The decentralization of crypto mixer Tornado Cash has proven to be a formidable obstacle for authorities attempting to shut it down. This was demonstrated in August of last year when the Office of Foreign Assets Control (OFAC) imposed sanctions on the platform for its role in the laundering of crime proceeds. While the sanctions did have some effect, according to a report published by blockchain analytics firm Chainalysis, they were unable to completely cut off usage of the mixer. In fact, the report stated that the sanctions only caused a 68% drop in total inflows to the mixer in the 30 days following their implementation. This serves as a testament to the power of decentralization in protecting platforms like Tornado Cash from being shut down by external forces. However, it is worth noting that while decentralization may make it difficult to completely shut down a platform, it does not necessarily mean that the platform is immune to all forms of disruption or hindrance.
1/ The first section preview of our 2023 Crypto Crime Report is here, and it’s all about sanctions.
— Chainalysis (@chainalysis) January 9, 2023
Tornado Cash, a decentralized platform based on smart contracts, faced sanctions from OFAC in August 2022 due to allegations that it had been used to launder billions of dollars worth of cryptocurrency, including the $455 million stolen by the Lazarus Group, since 2019. The agency further strengthened these sanctions in November, citing the platform’s alleged role in “enabling malicious cyber activities” that supported North Korea’s weapons of mass destruction program. However, due to the decentralized nature of Tornado Cash, it is difficult to completely cut off usage, as no single person or organization can “pull the plug” on the platform as easily as they could with a centralized service. Chainalysis noted that while sanctions may discourage the use of decentralized services, they are more effective at disincentivizing use rather than completely stopping it. In contrast, the darknet marketplace Hydra saw its cryptocurrency inflows drop to zero after German police seized its servers due to sanctions.
According to a report from Chainalysis, the majority of the illicit use of Tornado Cash was linked to cryptocurrency hacks and scams. On average, about 34% of all inflows were believed to have come from these sources.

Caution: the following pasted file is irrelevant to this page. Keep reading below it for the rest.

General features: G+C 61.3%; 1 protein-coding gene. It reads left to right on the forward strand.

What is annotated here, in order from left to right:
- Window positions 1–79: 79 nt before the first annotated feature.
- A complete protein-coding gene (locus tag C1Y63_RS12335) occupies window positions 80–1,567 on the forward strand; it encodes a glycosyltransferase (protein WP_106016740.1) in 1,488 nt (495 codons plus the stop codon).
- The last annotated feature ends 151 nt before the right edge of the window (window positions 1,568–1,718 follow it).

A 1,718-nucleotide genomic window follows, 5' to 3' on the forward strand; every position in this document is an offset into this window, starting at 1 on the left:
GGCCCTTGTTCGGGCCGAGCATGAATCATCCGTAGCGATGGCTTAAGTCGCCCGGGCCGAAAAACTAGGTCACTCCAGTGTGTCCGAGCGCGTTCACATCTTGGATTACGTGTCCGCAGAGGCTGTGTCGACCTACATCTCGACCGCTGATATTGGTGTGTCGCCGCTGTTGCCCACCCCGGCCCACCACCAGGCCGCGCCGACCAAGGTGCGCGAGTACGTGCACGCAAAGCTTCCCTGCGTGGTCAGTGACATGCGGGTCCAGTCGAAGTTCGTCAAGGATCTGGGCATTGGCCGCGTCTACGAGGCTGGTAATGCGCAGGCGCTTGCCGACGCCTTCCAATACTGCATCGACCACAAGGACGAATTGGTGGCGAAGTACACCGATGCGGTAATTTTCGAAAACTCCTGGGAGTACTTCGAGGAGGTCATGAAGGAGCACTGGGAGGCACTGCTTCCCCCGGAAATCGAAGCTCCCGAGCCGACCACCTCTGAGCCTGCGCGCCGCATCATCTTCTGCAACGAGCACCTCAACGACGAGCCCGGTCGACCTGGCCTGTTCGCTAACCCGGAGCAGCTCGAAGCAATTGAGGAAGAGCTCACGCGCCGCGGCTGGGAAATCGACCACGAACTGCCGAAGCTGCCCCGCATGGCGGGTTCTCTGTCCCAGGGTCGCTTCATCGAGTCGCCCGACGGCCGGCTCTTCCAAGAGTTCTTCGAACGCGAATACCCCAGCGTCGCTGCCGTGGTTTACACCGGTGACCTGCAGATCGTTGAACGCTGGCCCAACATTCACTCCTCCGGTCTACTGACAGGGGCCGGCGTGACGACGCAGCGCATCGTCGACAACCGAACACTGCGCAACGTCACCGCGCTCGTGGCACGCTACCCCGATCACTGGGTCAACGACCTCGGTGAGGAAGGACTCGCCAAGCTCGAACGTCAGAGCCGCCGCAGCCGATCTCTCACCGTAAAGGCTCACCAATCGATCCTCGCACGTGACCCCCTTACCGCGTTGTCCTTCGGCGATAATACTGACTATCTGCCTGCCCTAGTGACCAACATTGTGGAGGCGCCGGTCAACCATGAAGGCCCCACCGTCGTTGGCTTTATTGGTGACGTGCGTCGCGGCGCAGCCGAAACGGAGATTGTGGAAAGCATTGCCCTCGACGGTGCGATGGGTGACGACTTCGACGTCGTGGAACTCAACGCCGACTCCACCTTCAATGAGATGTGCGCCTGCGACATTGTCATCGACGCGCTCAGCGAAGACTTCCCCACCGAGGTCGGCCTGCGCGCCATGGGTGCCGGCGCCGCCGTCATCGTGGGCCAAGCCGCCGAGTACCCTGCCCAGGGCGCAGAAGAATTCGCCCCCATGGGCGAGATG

After the implementation of sanctions, the usage of the platform decreased significantly, with a drop of 68% in inflows in the following month. Although specific numbers are not provided, the chart shows that daily inflows were reaching almost $25 million per day in the 30 days before the sanctions were put in place, but then fell below $5 million per day after they were implemented.
“Those incentives appear to have been powerful, as its inflows fell 68% in the 30 days following its designation. That’s especially important here given that Tornado Cash is a mixer, and mixers become less effective for money laundering the less funds they receive overall,” the report reads.
According to a report from blockchain security firm SlowMist, in 2022, a total of 1,233,129 Ether worth approximately $1.62 billion was deposited into Tornado Cash, a platform for anonymous transactions. The report also showed that 1,283,186 Ether, valued at about $1.7 billion, was withdrawn from the platform during the same time period.
3/ TornadoCash: In 2022, users deposited a total of 1,233,129 ETH to it and withdrew 1,283,186 ETH from it.
ChipMixer: In 2022, users deposited a total of 40,065.33 BTC to it and withdrew 22,582.44 BTC from it.
View the full PDF report for additional details. pic.twitter.com/ib2KnnpN9b
— SlowMist (@SlowMist_Team) January 9, 2023
Joy Rice is a computer science graduate and crypto writer with a strong understanding of blockchain technology. She writes about the latest developments in the crypto industry, and is passionate about educating and informing readers about the potential uses of blockchain.